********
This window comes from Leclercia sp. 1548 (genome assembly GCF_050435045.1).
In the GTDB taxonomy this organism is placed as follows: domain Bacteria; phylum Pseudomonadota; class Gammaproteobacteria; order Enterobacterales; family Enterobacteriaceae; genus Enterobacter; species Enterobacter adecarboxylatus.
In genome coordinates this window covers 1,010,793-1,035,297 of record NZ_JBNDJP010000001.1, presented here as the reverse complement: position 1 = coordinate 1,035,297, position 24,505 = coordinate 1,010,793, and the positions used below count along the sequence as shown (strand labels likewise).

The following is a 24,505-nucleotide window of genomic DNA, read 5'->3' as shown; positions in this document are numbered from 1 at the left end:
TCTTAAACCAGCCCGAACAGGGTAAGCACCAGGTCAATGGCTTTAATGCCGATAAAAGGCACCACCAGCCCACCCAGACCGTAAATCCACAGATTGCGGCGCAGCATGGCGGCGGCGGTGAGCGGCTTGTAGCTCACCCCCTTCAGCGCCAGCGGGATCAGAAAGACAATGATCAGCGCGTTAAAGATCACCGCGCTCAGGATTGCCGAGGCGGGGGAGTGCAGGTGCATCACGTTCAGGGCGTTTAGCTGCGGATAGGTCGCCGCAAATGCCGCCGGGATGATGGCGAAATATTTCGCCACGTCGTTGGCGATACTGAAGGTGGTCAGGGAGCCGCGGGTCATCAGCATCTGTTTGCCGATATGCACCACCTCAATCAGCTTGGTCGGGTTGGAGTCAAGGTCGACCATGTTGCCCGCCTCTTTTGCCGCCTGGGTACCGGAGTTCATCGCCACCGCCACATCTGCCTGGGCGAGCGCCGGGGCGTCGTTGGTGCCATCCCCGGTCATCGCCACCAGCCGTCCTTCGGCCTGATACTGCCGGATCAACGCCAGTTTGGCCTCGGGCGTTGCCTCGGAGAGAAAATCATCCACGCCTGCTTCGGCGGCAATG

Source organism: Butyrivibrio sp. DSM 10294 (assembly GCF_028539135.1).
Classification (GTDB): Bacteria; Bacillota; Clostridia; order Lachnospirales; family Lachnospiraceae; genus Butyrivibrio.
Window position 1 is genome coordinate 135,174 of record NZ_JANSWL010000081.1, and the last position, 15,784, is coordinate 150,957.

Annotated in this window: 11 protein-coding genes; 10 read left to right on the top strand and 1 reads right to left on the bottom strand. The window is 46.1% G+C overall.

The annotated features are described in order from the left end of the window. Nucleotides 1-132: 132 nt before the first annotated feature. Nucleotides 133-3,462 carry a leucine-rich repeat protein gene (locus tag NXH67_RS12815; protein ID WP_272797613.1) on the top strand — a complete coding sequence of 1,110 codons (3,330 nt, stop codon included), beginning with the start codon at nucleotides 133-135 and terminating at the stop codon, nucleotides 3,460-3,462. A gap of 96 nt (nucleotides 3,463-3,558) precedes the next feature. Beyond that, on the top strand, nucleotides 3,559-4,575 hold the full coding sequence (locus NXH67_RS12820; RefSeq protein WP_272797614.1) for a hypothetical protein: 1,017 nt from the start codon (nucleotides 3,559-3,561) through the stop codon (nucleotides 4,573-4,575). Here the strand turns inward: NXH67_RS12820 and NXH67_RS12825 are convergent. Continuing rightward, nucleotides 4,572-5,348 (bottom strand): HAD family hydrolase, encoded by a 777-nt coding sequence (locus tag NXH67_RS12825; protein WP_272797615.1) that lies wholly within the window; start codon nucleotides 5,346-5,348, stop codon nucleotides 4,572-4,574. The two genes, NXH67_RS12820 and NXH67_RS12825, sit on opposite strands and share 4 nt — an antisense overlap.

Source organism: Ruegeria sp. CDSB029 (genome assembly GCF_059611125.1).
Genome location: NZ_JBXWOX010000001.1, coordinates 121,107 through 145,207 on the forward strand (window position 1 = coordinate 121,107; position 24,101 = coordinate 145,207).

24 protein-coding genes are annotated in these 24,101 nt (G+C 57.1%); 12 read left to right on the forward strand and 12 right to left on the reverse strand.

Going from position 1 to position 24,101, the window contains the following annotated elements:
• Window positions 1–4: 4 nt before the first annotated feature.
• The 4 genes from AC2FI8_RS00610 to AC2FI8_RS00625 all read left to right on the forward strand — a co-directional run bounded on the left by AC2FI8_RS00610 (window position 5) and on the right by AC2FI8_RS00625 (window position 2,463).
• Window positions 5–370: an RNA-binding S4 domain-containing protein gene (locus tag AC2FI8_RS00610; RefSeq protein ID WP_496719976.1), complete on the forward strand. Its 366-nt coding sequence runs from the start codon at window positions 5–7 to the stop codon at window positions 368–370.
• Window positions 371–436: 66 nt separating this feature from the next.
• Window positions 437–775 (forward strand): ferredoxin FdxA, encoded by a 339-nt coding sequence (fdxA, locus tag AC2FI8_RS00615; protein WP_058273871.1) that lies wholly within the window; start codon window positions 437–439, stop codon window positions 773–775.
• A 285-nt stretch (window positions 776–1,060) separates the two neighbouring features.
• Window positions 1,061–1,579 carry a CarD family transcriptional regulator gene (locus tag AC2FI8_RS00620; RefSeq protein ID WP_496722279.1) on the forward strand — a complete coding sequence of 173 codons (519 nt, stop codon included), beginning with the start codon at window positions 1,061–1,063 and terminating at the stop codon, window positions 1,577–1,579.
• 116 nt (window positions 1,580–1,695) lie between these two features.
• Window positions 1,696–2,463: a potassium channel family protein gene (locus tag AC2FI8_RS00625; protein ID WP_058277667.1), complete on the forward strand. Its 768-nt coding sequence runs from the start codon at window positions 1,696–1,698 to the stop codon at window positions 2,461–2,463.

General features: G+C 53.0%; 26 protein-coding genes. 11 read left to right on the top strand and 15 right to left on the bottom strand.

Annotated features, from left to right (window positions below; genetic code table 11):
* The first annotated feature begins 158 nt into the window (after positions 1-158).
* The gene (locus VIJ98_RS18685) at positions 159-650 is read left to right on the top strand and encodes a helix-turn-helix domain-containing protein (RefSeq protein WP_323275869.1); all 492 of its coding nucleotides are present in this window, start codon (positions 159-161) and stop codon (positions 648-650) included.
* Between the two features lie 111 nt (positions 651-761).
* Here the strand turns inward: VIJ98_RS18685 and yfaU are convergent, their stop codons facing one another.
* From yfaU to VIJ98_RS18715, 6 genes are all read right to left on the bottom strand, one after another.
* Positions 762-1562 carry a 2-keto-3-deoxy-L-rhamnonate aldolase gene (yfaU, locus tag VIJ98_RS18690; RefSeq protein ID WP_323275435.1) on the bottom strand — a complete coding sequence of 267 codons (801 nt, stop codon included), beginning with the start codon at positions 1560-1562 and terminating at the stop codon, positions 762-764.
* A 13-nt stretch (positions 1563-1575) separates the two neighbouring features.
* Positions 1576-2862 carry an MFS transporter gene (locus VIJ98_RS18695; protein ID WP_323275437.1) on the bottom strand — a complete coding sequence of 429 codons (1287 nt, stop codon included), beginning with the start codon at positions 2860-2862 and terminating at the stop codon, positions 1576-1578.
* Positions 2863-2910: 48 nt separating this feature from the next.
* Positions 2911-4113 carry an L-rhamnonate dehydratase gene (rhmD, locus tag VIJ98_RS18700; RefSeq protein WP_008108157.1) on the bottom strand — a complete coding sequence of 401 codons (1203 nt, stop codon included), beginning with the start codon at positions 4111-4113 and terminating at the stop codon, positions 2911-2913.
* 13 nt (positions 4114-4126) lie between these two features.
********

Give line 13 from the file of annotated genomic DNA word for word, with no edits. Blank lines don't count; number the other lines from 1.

24 protein-coding genes are annotated in these 24,101 nt (G+C 57.1%); 12 read left to right on the forward strand and 12 right to left on the reverse strand.